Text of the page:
The following affidavit was executed by Richard Dennis Call on May 20, 1964.


County of Northampton, ss:

    I, Richard Dennis Call, R. D. 1, Hellertown. Pennsylvania, being first duly sworn, depose and say:

    That I served in the United States Marine Corps from September, 1956, to December, 1959. From December, 1958, to December. 1959. I was stationed with Marine Air Control Squadron #9, Lighter Than Air Station, Santa Ana, California. During this time I made the acquaintance of Lee Harvey Oswald. I lived in the ensign hut next to, and was on the same radar crew as, Oswald. I estimate that I talked to some extent with Oswald each day during the period that we were stationed together.
    It was very difficult to evaluate Oswald's personality because he never talked about his life prior to joining the Marine Corps or about what he did while in the Marine Corps. Although by the usual standards I was just an acquaintance of Oswald, I probably was one of his best friends.
    Oswald once dated an airline stewardess who was learning Russian.
    Oswald spent a great deal of time reading. I do not remember what he read because he never talked about it. He also spent a great deal of time playing chess. I played chess with him about once a week; we were of approximately equal ability.
    Although members of the unit often had discussions on foreign affairs, Oswald seldom, if ever, participated.
    During this time, Oswald was studying Russian. For this reason many members of the unit kidded him about being a Russian spy; Oswald seemed to enjoy this sort of remark. At that time I had a phonograph record of Russian classical


pieces entitled "Russian Fireworks." When I would play this record, Oswald would come over to me and say "You called?" I had a chess set which contained red and white chessmen; Oswald always chose the red chessmen, making some remark to the effect that he preferred the "Red Army." In connection with this general joking about Oswald's interest in Russian, he was nicknamed Oswaldskovich." However, I do not recall Oswald's making serious remarks with regard to the Soviet Union or Cuba.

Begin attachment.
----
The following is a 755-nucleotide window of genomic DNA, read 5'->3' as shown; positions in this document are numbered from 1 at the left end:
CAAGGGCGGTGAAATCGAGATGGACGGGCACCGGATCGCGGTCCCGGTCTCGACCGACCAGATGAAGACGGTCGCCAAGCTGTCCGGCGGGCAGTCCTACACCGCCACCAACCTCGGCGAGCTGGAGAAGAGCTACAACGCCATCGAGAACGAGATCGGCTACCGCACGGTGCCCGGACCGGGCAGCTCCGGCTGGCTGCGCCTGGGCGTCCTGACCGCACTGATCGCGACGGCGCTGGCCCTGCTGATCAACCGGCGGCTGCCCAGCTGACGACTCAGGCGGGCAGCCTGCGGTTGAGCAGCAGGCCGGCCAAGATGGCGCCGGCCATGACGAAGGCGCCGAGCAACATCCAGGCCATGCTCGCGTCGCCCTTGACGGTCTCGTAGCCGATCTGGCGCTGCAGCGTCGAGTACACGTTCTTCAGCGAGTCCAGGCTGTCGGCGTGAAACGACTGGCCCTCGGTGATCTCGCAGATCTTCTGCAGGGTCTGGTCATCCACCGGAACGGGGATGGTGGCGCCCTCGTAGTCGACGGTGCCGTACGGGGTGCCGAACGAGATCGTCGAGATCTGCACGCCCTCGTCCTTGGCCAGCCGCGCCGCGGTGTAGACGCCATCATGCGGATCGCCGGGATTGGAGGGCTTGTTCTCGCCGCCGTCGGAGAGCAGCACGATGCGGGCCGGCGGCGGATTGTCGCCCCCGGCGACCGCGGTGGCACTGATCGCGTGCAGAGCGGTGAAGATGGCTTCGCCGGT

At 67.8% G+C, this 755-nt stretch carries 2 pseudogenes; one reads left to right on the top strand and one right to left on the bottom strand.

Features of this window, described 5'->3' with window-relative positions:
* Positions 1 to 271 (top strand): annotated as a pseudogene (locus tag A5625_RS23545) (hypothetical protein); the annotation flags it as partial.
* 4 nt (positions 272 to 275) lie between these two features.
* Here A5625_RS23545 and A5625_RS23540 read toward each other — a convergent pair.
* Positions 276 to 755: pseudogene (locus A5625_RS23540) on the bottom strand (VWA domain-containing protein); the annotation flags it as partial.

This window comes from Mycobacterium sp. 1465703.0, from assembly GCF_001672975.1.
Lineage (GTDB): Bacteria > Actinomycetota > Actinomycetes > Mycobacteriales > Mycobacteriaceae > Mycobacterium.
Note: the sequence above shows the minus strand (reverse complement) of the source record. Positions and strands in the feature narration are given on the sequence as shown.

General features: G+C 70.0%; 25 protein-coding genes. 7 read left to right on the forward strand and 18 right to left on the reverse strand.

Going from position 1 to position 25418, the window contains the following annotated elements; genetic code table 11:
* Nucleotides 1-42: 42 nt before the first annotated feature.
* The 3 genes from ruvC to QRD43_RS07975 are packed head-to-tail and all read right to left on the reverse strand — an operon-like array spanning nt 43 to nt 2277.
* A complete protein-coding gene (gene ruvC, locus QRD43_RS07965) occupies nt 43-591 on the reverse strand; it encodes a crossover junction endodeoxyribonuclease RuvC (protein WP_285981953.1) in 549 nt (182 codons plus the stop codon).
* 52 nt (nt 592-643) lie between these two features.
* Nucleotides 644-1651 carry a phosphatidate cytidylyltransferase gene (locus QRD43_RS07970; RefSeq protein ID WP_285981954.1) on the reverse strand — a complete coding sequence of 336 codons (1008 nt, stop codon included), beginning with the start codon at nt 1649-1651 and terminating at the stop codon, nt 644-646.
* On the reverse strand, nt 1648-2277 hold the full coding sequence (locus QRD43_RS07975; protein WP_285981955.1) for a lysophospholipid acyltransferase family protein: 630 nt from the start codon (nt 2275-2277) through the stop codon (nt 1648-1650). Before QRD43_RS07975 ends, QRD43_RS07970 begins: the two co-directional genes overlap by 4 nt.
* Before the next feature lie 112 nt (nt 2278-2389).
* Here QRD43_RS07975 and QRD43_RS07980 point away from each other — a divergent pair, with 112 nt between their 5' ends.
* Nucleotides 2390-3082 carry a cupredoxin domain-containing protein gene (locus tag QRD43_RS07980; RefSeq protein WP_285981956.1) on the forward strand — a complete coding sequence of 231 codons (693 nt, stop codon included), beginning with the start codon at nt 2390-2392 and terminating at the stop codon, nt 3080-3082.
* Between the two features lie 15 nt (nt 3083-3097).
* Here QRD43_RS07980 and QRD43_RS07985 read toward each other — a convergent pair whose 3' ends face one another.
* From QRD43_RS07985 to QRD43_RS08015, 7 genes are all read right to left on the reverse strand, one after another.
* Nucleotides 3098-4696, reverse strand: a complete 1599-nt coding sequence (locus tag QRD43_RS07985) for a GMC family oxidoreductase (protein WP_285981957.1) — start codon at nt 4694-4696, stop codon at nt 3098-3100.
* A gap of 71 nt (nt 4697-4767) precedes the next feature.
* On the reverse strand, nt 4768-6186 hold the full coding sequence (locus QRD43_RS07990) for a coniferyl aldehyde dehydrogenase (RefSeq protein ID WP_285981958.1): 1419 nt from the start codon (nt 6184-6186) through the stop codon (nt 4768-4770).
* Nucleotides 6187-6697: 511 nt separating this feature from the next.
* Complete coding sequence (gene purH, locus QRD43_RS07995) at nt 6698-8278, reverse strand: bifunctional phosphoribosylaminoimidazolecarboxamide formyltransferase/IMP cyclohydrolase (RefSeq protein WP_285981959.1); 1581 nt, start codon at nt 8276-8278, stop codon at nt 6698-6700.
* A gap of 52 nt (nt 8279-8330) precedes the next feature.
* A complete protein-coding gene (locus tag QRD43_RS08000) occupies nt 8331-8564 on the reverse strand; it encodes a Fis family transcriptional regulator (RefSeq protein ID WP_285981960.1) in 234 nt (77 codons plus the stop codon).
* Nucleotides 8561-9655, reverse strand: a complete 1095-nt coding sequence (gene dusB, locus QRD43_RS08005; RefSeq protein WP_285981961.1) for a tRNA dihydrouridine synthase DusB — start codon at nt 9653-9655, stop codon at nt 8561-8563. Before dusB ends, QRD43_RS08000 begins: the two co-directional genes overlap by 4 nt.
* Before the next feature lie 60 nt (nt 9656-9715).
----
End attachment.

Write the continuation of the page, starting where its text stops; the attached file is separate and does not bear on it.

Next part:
On one occasion, Oswald remarked to me that he had been awarded a scholarship to Albert Schweitzer University and that he planned to attend, remarking that they taught English at Schweitzer.
    I believe Oswald generally remained on the post; I do not remember anyone's going on liberty with him. Sometimes he and I went to the base movie theatre.
    Oswald was not enthusiastic about his job, and performed about as well as the average radar operator.
    Although I sometimes observed Oswald drinking in the Enlisted Men's Club, I do not remember his ever becoming intoxicated.
    Oswald complained about the orders he was given, but no more than did the average Marine. However, it was my opinion that the Staff Non-Commissioned Officers did not think of Oswald as capable. In my opinion, this attitude was a result of the fact that Oswald did not try to hide his lack of enthusiasm. I have no recollection of Oswald's studying either Spanish or German.
    It was difficult to tell how intelligent Oswald was, because of his refusal to communicate. It was clear, however, that Oswald wanted to be thought of as intelligent.
    Nelson Delgado was at this time devoutly religious. Another Marine from California, who at that time was interested in Zen Buddhism, had an idol of Buddha solely for the purpose of making Delgado angry. He succeeded in this attempt. Oswald enjoyed this successful attempt to anger Delgado.
    Oswald's reactions to everything were subdued and Stoic.
    Oswald's hardship discharge came as a surprise to the members of the unit; we had not known of it long in advance. I have no recollection of Oswald's receiving any visitors.

Signed this 20th day of May, 1964, at Helltown, Pa.
(S)Richard Dennis Call,